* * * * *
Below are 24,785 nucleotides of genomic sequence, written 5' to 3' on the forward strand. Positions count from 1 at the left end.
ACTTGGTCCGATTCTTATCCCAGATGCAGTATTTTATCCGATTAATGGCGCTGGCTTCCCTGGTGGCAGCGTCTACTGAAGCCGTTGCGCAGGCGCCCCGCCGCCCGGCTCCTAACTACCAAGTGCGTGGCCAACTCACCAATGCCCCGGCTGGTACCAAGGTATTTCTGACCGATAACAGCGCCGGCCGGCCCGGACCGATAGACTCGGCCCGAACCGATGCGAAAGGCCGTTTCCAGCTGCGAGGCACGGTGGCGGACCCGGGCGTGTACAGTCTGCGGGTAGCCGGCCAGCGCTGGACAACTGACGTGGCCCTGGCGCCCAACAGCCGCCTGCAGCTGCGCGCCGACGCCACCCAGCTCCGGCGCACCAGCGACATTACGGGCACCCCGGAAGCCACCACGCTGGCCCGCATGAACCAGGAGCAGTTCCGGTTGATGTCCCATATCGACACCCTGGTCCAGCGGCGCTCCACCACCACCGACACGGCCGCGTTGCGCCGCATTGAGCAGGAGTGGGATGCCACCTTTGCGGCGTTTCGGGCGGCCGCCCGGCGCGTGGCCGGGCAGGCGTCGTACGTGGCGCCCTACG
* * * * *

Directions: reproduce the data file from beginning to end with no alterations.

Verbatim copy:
Below are 24,785 nucleotides of genomic sequence, written 5' to 3' on the forward strand. Positions count from 1 at the left end.
ACTTGGTCCGATTCTTATCCCAGATGCAGTATTTTATCCGATTAATGGCGCTGGCTTCCCTGGTGGCAGCGTCTACTGAAGCCGTTGCGCAGGCGCCCCGCCGCCCGGCTCCTAACTACCAAGTGCGTGGCCAACTCACCAATGCCCCGGCTGGTACCAAGGTATTTCTGACCGATAACAGCGCCGGCCGGCCCGGACCGATAGACTCGGCCCGAACCGATGCGAAAGGCCGTTTCCAGCTGCGAGGCACGGTGGCGGACCCGGGCGTGTACAGTCTGCGGGTAGCCGGCCAGCGCTGGACAACTGACGTGGCCCTGGCGCCCAACAGCCGCCTGCAGCTGCGCGCCGACGCCACCCAGCTCCGGCGCACCAGCGACATTACGGGCACCCCGGAAGCCACCACGCTGGCCCGCATGAACCAGGAGCAGTTCCGGTTGATGTCCCATATCGACACCCTGGTCCAGCGGCGCTCCACCACCACCGACACGGCCGCGTTGCGCCGCATTGAGCAGGAGTGGGATGCCACCTTTGCGGCGTTTCGGGCGGCCGCCCGGCGCGTGGCCGGGCAGGCGTCGTACGTGGCGCCCTACG